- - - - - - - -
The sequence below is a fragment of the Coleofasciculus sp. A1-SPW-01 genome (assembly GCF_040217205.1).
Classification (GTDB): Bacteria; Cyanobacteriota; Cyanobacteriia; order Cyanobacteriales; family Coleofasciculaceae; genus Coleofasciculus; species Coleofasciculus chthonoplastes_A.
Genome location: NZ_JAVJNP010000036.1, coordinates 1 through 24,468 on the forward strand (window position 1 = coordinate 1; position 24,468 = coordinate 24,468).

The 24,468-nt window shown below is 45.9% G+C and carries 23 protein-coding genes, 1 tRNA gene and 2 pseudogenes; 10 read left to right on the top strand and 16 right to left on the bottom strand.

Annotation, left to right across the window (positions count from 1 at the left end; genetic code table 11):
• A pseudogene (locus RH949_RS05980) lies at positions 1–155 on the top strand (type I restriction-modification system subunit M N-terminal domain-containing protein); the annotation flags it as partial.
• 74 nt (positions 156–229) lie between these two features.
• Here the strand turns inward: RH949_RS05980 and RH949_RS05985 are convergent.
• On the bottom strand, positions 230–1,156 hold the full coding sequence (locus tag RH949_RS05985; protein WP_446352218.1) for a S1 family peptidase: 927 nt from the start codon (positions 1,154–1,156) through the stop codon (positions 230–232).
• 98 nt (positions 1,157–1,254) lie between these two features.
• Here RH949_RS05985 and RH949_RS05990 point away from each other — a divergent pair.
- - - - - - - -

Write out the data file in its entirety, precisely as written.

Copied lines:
The sequence below is a fragment of the Coleofasciculus sp. A1-SPW-01 genome (assembly GCF_040217205.1).
Classification (GTDB): Bacteria; Cyanobacteriota; Cyanobacteriia; order Cyanobacteriales; family Coleofasciculaceae; genus Coleofasciculus; species Coleofasciculus chthonoplastes_A.
Genome location: NZ_JAVJNP010000036.1, coordinates 1 through 24,468 on the forward strand (window position 1 = coordinate 1; position 24,468 = coordinate 24,468).

The 24,468-nt window shown below is 45.9% G+C and carries 23 protein-coding genes, 1 tRNA gene and 2 pseudogenes; 10 read left to right on the top strand and 16 right to left on the bottom strand.

Annotation, left to right across the window (positions count from 1 at the left end; genetic code table 11):
• A pseudogene (locus RH949_RS05980) lies at positions 1–155 on the top strand (type I restriction-modification system subunit M N-terminal domain-containing protein); the annotation flags it as partial.
• 74 nt (positions 156–229) lie between these two features.
• Here the strand turns inward: RH949_RS05980 and RH949_RS05985 are convergent.
• On the bottom strand, positions 230–1,156 hold the full coding sequence (locus tag RH949_RS05985; protein WP_446352218.1) for a S1 family peptidase: 927 nt from the start codon (positions 1,154–1,156) through the stop codon (positions 230–232).
• 98 nt (positions 1,157–1,254) lie between these two features.
• Here RH949_RS05985 and RH949_RS05990 point away from each other — a divergent pair.